Director of Midwest's Only Adult Down Syndrome Clinic Honored

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Bob Hallinan

Executive Producer

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         Moya Peterson, Ph.D., ARNP, clinical associate professor at the University of Kansas School of Nursing, has been named the recipient of the 2018 Lillian Carter Exemplary Acts in Nursing Award, one of three Excellence in Nursing Awards sponsored by Modern Healthcare. Named after President Jimmy Carter’s mother, this award honors a nurse or nursing program that has engaged in extraordinary acts of providing healthcare in areas of special need.

Peterson was nominated for her work directing the Adults with Down Syndrome Specialty Clinic in the Department of Family Medicine at the University of Kansas Medical Center. Peterson, who has a joint appointment in Family Medicine, founded the nurse-run clinic in 2009, in response to a growing need for coordinated primary health care for adults with Down syndrome, a genetic disorder that causes developmental delays and physical abnormalities. Specialty clinics already existed for children with the disorder, but because the life expectancy for people with Down syndrome has increased dramatically--from age 26 in 1951 to age 61 today--there are very few for adults.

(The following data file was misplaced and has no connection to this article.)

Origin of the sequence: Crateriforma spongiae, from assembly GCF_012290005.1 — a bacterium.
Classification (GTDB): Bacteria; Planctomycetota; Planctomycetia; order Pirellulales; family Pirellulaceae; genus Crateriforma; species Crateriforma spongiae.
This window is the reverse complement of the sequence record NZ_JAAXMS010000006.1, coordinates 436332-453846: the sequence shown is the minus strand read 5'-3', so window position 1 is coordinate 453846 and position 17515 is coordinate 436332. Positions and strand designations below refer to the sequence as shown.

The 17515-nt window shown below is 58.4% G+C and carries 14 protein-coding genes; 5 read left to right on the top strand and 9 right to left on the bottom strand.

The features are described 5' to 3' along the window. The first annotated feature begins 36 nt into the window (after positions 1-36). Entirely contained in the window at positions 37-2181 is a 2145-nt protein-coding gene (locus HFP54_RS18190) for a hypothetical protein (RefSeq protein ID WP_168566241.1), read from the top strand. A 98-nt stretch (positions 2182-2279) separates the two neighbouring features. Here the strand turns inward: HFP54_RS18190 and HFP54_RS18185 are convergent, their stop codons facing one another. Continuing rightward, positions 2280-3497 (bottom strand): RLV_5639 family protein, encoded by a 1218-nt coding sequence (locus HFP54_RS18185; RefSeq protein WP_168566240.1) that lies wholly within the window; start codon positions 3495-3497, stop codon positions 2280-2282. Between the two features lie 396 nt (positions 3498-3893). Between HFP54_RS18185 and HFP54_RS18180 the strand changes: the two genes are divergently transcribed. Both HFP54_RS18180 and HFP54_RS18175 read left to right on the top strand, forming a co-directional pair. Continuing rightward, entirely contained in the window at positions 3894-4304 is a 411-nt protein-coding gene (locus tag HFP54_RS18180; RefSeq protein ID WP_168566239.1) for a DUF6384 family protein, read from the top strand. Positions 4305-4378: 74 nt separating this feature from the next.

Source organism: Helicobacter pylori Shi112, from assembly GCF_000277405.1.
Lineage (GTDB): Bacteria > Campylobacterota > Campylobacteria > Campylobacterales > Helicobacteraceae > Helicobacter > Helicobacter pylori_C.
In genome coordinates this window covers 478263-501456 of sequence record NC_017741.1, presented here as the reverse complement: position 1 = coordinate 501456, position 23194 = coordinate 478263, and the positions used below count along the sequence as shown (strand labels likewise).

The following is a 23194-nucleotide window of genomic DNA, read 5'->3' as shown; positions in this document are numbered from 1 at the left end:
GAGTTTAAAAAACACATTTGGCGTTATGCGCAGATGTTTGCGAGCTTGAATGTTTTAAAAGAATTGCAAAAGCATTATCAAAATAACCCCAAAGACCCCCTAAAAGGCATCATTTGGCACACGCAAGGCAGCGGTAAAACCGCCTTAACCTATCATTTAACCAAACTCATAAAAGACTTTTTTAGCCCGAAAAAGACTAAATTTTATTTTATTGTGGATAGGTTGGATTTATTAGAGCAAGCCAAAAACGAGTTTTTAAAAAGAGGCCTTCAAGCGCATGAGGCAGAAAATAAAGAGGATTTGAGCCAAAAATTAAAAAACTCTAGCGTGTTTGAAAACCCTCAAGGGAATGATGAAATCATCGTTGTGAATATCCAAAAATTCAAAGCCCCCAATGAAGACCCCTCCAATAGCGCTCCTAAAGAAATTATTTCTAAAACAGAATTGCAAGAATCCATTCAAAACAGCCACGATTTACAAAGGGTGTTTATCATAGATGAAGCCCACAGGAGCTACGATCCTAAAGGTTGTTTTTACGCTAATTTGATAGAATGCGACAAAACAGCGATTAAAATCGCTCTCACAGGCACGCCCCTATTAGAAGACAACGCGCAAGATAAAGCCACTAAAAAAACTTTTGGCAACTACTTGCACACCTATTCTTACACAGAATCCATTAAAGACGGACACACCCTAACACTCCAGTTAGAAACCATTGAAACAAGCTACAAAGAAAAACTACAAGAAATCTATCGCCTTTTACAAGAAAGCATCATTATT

Nearly a decade later, the clinic Peterson founded is, apart from a Chicago clinic that serves only patients in Illinois, the only clinic for adults with Down syndrome in the Midwest. And it is the only one that was created and directed by a nurse practitioner. “The Adults with Down Syndrome Clinic is an outstanding example of one person’s commitment to making a difference,” wrote Bob Page, President and Chief Executive Officer of the University of Kansas Health System, in a letter nominating Peterson for the award.

Peterson says she would love to see the clinic expand into a center, offering services beyond standard primary health care. “I’d like to have people who could talk to the adults about social needs, about employment. My older patients are survivors. Their parents had to fight for them; they were told their baby was going to be a burden; they had to fight to get them into the school system, let alone housing and employment” she said. “But it’s different now. This is a new phenomenon. We need to be concerned about these patients and figure out their needs and how we can assist them.”

The video includes sound with Dr. Peterson explaining why the clinic is necessary, the scope of services offered and what makes this clinic different from anything in the region.